Mideast Talks Wrap With A Promise

  • Playlist
  • Download
  • Embed
    Embed <iframe src="http://www.npr.org/player/embed/129647698/129647681" width="100%" height="290" frameborder="0" scrolling="no">
  • Transcript

Israeli and Palestinian negotiators finished up talks on Thursday, but Prime Minister Benjamin Netanyahu and Palestinian Authority President Mahmoud Abbas agreed to keep talking. Host Scott Simon talks with the Institute for Middle East Peace's Stephen P. Cohen about whether this really signals progress.


This is WEEKEND EDITION from NPR News. I'm Scott Simon.

Israeli and Palestinian negotiators wrapped up talks on Thursday, but Prime Minister Benjamin Netanyahu and Palestinian Authority President Mahmoud Abbas agreed to keep talking. Now, that sounds like progress, since the talks have been stalled for two years. (Unintelligible) two weeks in the Middle East.

Stephen P. Cohen joins us. He's the founder and president of the Institute for Middle East Peace and Development. He meets regularly with American and Middle East officials. He joins us from the studios of the Radio Foundation in New York. Mr. Cohen, thanks so much for being with us.

Mr. STEPHEN COHEN (Institute for Middle East Peace and Development): Thank you very much for having me.

SIMON: Before the talks started this week, you wrote an op-ed piece in the Huffington Post where you offered some advice for the participants and essentially said don't look back.

Mr. COHEN: Yes. I said they should not simply rehearse the failures of the past, because that will set the wrong atmosphere and the wrong feeling tone for what they're going to be doing; that what they need to do is to set their minds on the next thing they need to agree upon. And if they could do that, they'll create a sense of hope, both for the leaders themselves and for their negotiators, who will see that their leaders are serious about these talks because they have tried already to wrestle with something that has yet to be resolved.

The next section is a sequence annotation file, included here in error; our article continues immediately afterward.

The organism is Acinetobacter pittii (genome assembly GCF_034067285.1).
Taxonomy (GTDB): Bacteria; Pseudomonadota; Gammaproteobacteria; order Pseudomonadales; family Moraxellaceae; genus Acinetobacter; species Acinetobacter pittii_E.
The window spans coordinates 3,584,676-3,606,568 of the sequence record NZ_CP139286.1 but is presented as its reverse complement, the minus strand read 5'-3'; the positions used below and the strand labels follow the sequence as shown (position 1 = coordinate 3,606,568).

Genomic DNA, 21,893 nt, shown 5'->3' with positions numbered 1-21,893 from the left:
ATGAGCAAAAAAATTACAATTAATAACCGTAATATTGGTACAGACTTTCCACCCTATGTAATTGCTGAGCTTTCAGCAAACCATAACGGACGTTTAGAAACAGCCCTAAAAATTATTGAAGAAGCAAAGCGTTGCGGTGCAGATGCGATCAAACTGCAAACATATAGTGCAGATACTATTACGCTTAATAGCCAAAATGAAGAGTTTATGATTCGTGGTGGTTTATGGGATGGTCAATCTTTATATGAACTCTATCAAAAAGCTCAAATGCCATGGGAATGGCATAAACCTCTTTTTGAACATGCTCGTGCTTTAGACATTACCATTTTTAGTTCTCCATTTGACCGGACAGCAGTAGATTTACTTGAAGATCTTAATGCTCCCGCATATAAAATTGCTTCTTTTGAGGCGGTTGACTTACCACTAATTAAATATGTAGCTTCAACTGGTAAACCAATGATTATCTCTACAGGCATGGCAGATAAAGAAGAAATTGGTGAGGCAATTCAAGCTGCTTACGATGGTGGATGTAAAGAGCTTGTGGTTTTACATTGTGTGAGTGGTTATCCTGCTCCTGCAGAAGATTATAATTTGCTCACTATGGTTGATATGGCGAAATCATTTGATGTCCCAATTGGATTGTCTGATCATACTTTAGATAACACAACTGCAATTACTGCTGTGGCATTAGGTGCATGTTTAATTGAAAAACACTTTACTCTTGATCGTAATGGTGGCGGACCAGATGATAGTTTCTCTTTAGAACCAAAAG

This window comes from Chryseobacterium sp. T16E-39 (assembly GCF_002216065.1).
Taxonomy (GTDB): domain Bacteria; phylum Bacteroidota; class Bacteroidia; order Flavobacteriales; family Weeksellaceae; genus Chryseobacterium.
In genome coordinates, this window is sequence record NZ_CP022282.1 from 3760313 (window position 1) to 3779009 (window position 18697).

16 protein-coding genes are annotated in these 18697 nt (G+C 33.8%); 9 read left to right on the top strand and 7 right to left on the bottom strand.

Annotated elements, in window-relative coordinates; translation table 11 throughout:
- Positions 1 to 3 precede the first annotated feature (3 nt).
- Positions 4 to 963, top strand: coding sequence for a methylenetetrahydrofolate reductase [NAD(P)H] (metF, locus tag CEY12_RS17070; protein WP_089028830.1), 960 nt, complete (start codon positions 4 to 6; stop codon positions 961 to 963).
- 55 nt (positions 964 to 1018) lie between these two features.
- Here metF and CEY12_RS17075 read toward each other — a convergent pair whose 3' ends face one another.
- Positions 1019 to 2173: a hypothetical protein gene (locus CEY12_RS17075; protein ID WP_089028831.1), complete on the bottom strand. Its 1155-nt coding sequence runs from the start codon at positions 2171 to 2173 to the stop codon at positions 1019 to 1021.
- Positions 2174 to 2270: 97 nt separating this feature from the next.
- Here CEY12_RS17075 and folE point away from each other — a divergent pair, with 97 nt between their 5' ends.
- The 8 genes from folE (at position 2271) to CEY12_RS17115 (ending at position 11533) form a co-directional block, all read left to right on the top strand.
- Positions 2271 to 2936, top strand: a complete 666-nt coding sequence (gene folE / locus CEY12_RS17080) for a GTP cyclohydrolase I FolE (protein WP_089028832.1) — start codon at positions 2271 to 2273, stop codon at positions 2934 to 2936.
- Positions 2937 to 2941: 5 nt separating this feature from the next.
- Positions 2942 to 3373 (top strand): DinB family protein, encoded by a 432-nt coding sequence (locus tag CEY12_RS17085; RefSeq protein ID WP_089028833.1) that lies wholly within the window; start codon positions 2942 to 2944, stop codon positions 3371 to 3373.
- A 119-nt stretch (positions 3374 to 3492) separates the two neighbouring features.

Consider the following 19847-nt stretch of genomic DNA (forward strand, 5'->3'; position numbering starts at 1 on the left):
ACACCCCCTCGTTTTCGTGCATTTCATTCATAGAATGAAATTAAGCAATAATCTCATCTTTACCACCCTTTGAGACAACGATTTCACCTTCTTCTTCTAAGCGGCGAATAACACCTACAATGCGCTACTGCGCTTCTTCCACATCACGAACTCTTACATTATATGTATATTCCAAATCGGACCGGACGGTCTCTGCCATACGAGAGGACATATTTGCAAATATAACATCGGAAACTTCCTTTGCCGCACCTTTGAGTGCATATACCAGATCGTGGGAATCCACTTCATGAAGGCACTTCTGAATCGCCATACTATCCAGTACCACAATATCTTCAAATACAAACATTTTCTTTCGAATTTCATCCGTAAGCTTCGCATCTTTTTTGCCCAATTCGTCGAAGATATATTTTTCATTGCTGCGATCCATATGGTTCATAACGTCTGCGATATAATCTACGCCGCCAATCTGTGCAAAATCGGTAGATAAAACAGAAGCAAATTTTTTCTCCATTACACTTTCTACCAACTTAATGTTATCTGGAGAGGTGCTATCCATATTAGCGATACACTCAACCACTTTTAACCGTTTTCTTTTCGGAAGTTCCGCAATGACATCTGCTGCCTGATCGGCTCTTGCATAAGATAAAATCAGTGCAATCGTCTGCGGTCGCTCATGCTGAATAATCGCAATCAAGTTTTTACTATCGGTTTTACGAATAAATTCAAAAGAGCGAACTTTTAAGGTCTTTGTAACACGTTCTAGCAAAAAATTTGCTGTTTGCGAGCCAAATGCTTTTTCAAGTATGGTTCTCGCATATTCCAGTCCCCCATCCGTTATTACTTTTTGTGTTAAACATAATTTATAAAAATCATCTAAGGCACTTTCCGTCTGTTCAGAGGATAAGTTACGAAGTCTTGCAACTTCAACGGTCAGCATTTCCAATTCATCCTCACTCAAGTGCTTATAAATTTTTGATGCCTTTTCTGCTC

SIMON: If you were to give advice to the president of the United States, what does President Obama do other than put both sides in the same room?

Mr. COHEN: It's not enough to put them in the same room. You have to put before them in the same room the same challenge to say something new about one of the critical issues. I wish that the president at the dinner that he had with the two leaders and with President Mubarak and King Abdullah of Jordan would have pushed them to answer one of these questions, at least in a preliminary way, in order to produce from them their first ideas about how to solve one of the problems that they have left unresolved from all the other negotiations.

SIMON: To your mind, Mr. Cohen, what's the next thing on the horizon that negotiators could agree on, no matter how big or small?

Mr. COHEN: I think that what they have to do now is to decide that they understand that security is the most important issue for Israel. But also it's a critical issue for the Palestinians. When you talk security, you're talking about something that the Israelis want. And when you talk a political agreement, you talk about what the Palestinians want.

And I think that that's a half-truth. Because both sides need a political agreement and want one, and both sides need security. And when they start to do that, they will understand that they cannot define security without defining permanent borders between them.

SIMON: That's what sort of intrigues me when you talk about beginning to get into the border issues immediately, because for years, as I don't have to tell you, it has been the tactic of negotiators to say essentially we'll never agree on that. Once you start drawing a line through the map, Palestinians get upset if this block isn't included in East Jerusalem or Israelis get upset if that block is included in East Jerusalem.

And the whole idea was to take these smaller steps - I think they were called confidence-building measures. Now, are you saying the confidence exists are that we've been fooling ourselves to not begin with the hard part?

Mr. COHEN: I think that there is no way to build confidence between these peoples unless they see there is a willingness to address their fundamental disagreements. Because it's around those fundamental issues that their distrust of each other and suspicion of each other has grown up in these hundred years of their conflict.

HANSEN: Stephen P. Cohen, founder and president of the Institute for Middle East Peace and Development. Thanks so much for being with us.

Mr. COHEN: Thank you very much for having me.

Copyright © 2010 NPR. All rights reserved. Visit our website terms of use and permissions pages at www.npr.org for further information.

NPR transcripts are created on a rush deadline by a contractor for NPR, and accuracy and availability may vary. This text may not be in its final form and may be updated or revised in the future. Please be aware that the authoritative record of NPR’s programming is the audio.



Please keep your community civil. All comments must follow the NPR.org Community rules and terms of use, and will be moderated prior to posting. NPR reserves the right to use the comments we receive, in whole or in part, and to use the commenter's name and location, in any medium. See also the Terms of Use, Privacy Policy and Community FAQ.